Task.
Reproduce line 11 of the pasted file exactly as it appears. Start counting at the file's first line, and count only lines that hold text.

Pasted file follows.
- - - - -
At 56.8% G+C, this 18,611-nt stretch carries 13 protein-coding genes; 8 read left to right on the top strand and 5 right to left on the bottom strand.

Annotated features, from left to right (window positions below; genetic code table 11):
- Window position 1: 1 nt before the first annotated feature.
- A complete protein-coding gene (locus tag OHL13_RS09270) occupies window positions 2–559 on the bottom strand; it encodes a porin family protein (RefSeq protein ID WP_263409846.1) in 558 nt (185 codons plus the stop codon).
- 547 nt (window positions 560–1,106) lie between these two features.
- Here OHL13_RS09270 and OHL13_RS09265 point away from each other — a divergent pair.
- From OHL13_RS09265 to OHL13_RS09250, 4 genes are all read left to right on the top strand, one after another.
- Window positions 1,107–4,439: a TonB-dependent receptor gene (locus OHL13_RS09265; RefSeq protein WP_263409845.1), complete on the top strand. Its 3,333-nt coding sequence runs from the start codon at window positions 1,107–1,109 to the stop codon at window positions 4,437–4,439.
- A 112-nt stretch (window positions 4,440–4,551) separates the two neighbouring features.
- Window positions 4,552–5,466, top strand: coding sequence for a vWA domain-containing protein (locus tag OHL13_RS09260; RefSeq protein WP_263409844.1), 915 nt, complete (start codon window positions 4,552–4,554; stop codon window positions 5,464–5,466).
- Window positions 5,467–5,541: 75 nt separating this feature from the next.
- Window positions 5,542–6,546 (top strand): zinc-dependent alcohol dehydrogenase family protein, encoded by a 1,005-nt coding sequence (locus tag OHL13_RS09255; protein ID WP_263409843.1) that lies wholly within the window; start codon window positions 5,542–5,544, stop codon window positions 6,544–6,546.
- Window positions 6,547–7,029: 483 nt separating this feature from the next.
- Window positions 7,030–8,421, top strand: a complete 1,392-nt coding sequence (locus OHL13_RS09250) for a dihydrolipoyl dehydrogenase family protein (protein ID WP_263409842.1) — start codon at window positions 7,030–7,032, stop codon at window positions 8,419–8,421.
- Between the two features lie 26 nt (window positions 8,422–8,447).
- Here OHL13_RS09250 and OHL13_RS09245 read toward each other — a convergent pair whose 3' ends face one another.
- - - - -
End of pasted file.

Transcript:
- Window positions 5,467–5,541: 75 nt separating this feature from the next.